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Electronic Corporate Bond Trading at the Crossroads

Traders Magazine Online News, February 12, 2018

Ivy Schmerken

The conversation in electronic corporate bond trading has shifted away from focusing strictly on liquidity to gathering data and analyzing relative bond pricing.

“The Holy Grail in the marketplace is pre-trade transparency and it’s very hard to get that transparency,” said James Switzer, head of credit trading at Alliance Bernstein speaking at Tabb Group’s Fixed Income 2018 conference.

On the panel, buy-side traders debated whether more pre-trade transparency is needed to boost their activity on all-to-all electronic platforms, which allows buy-side traders, dealers and hedge funds to trade with one another. “So the chicken and egg of data and trading is that the data really has got to come before the trading?” asked Larry Tabb, founder and research chairman of TABB Group, who moderated the panel.

By grabbing this data from platforms and data providers, asset managers can see what percentage of flow is out there and have more confidence in routing orders to venues. At least that’s the theory.

However, heads of fixed-income trading desks from major banks (Citi and JP Morgan Asset Management) on an earlier panel said that too much transparency could hurt the ability of banks to hedge their positions and get a decent return on capital. While broker dealers are mandated to report their corporate bond transactions to FINRA’s TRACE system, there could be attempts to expand that transparency to pre-trade as with Europe’s MiFID II. “The argument should be around the calibration of that transparency,” said Brian Archer, managing director and head of credit trading at Citi, noting that clients need enough time to enter their positions.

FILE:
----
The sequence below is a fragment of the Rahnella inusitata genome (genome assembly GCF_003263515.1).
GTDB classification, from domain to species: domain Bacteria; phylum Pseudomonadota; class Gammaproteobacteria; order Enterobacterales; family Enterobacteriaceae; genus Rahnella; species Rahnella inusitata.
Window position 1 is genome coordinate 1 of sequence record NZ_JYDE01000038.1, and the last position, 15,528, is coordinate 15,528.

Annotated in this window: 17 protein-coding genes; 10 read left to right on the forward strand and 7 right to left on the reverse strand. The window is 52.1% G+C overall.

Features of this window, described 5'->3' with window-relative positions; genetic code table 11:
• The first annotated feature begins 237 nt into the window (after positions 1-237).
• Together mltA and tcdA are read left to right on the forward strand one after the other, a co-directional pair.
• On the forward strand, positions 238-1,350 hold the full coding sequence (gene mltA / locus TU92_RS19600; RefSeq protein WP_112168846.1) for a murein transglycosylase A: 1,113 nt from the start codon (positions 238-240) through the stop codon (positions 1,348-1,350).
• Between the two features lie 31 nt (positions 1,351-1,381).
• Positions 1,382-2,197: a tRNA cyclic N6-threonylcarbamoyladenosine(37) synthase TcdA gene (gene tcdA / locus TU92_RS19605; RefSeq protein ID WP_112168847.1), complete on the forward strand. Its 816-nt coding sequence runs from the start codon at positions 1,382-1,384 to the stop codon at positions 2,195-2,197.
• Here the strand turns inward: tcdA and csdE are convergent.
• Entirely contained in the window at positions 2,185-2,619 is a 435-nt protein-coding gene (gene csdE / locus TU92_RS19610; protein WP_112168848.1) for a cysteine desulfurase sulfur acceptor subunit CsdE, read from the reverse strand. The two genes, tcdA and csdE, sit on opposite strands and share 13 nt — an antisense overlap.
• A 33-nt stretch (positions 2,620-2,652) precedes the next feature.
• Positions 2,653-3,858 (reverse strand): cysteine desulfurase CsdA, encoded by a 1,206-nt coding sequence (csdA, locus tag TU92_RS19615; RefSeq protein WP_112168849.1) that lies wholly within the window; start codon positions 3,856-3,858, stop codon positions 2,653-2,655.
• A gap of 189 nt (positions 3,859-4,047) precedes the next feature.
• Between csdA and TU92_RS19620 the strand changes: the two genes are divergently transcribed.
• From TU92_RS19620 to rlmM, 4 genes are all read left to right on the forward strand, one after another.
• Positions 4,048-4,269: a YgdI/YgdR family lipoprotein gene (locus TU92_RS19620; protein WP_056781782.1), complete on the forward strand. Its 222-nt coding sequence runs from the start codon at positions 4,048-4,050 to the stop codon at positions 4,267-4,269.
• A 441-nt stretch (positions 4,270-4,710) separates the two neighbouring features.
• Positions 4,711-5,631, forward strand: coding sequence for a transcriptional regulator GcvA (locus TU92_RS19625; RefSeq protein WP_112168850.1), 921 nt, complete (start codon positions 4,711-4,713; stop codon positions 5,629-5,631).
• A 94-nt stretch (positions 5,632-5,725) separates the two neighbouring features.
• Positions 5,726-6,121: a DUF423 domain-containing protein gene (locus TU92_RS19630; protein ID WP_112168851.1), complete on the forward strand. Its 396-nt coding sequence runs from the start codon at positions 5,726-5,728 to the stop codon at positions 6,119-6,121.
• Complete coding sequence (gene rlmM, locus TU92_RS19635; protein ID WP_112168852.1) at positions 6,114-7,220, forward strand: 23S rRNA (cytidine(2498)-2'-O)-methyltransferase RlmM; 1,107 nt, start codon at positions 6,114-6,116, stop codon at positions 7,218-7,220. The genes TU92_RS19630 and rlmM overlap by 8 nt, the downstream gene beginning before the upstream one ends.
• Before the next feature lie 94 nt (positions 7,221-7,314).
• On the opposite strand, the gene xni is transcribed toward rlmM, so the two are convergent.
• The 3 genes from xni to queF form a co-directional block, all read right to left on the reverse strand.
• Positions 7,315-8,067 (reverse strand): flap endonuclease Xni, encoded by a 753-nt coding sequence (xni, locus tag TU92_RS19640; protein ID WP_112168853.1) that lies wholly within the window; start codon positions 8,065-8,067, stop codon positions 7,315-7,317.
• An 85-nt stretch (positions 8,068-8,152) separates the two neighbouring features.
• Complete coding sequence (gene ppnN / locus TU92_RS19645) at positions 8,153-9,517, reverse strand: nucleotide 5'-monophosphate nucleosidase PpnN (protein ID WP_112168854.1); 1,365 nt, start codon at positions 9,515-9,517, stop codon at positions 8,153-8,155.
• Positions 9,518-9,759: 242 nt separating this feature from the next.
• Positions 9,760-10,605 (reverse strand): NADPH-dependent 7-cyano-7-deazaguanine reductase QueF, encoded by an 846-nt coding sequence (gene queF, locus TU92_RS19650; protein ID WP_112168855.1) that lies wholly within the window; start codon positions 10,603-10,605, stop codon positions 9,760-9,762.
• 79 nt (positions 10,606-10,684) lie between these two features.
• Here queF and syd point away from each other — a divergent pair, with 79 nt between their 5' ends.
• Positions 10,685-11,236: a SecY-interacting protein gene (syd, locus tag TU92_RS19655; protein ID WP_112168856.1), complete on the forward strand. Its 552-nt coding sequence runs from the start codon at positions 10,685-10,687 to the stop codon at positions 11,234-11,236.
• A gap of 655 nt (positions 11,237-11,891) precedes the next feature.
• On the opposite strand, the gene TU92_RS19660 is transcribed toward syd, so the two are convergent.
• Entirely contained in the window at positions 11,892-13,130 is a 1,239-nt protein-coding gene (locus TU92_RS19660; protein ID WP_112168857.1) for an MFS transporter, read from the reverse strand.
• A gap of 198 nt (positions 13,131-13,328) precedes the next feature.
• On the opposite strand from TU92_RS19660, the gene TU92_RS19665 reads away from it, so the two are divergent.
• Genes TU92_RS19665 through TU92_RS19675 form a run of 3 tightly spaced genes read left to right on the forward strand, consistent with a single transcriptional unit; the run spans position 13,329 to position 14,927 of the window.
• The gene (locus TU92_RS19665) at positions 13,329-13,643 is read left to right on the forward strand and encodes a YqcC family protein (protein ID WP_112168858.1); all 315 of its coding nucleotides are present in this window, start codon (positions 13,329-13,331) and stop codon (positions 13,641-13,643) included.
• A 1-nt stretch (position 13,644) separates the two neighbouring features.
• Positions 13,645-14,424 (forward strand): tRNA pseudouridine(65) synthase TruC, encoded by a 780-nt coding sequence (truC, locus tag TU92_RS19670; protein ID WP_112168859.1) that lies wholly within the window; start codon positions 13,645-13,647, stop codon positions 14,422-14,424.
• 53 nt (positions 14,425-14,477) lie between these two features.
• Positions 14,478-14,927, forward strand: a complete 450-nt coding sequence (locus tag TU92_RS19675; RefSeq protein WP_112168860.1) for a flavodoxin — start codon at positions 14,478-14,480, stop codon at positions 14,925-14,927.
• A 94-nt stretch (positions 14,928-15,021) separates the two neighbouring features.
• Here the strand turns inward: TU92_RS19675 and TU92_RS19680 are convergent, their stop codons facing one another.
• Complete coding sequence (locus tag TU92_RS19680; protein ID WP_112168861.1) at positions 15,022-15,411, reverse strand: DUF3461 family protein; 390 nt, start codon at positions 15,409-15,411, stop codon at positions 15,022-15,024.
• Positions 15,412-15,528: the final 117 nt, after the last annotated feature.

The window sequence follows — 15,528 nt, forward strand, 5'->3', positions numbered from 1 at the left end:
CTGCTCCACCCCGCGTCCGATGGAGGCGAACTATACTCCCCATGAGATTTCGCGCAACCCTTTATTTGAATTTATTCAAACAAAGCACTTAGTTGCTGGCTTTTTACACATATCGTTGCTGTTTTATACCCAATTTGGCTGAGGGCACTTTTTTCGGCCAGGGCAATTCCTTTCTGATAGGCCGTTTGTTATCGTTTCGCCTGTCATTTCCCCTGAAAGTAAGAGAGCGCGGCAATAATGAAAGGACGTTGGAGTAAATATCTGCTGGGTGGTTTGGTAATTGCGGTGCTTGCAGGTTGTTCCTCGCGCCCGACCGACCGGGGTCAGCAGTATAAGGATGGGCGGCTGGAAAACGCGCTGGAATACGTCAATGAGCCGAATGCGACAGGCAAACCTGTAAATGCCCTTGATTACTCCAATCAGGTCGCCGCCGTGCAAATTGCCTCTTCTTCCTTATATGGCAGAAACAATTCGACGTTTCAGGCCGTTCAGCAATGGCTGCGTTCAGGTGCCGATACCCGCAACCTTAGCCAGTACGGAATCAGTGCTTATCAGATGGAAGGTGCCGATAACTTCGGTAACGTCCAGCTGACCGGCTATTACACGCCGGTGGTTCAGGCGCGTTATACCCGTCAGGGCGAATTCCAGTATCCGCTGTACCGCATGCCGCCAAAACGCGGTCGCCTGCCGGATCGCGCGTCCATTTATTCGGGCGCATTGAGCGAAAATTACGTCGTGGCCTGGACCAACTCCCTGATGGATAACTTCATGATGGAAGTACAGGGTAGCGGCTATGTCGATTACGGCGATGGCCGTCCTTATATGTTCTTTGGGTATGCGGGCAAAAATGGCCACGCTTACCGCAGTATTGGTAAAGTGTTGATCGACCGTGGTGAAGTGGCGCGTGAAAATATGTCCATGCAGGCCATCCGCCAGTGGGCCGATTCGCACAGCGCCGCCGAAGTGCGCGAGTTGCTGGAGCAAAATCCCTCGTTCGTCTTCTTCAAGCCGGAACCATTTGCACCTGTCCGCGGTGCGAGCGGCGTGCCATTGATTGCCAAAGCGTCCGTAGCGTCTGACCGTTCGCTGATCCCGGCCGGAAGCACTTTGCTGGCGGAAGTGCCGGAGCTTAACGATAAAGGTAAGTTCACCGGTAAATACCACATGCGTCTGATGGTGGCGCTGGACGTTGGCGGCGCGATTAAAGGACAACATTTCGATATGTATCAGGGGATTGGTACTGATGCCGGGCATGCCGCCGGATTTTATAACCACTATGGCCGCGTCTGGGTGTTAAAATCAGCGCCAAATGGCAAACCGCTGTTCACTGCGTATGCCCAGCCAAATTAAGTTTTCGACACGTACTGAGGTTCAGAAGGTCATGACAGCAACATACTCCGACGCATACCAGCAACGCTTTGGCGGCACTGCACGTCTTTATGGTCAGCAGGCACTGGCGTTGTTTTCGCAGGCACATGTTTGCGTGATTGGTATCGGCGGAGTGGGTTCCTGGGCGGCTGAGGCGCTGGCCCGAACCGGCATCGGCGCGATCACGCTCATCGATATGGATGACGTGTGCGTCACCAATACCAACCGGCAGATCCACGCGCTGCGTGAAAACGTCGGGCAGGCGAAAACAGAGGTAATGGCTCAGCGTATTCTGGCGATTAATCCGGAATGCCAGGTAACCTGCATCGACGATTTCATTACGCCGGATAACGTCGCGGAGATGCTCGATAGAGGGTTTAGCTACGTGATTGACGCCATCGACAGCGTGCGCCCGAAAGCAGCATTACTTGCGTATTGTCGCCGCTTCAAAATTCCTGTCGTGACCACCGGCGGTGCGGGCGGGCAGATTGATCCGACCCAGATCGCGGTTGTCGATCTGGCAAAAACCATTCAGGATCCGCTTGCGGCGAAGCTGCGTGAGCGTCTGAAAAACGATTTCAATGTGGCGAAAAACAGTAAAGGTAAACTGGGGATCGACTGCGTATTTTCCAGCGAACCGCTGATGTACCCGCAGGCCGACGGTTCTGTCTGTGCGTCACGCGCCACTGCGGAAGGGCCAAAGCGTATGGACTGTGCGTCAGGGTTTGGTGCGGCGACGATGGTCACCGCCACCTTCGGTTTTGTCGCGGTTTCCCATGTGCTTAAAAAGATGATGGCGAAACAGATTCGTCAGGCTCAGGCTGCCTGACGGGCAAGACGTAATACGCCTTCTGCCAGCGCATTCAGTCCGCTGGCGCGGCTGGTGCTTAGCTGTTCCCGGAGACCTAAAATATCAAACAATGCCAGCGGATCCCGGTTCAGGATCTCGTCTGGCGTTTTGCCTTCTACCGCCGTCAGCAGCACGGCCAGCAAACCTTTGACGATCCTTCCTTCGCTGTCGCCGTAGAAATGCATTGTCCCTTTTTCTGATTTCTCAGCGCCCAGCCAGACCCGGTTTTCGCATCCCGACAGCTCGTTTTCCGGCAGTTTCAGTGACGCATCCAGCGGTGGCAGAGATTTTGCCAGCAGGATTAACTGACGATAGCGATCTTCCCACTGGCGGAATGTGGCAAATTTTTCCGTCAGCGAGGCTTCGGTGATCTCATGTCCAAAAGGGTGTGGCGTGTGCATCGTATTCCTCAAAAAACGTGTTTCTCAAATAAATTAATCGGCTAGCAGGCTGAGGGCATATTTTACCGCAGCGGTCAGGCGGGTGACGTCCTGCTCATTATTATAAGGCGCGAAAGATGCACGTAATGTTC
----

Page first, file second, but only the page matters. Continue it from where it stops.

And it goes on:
In terms of e-trading adoption, the buy side suggested that pre-trade transparency and automation of small trades are driving their decisions.

“I believe it’s about efficiency first, liquidity will follow,” said Switzer on the Evolving Nature of Execution panel.

“Efficiently consuming information that is coming into the firm and creating technology around that is really part of our DNA now and that is how we process it,” said Switzer, referring to a bond software package that he co-developed in 2015.

In 2015, AllianceBernstein began using Automated Liquidity Filtering & Analytics, or ALFA, to monitor electronic trading venues and alert users when there is activity on the bonds they want to buy or sell.

Instead of looking at multiple screens, Switzer said the firm is utilizing ALFA to aggregate information from electronic trading platforms, whether it be MarketAxess, Tradeweb, Liquidnet among others, or utilities such as Symphony and Project Neptune.

Demand for more fixed income data and analytics is a reflection of the evolving market structure, and how the buy side is adapting to technology.

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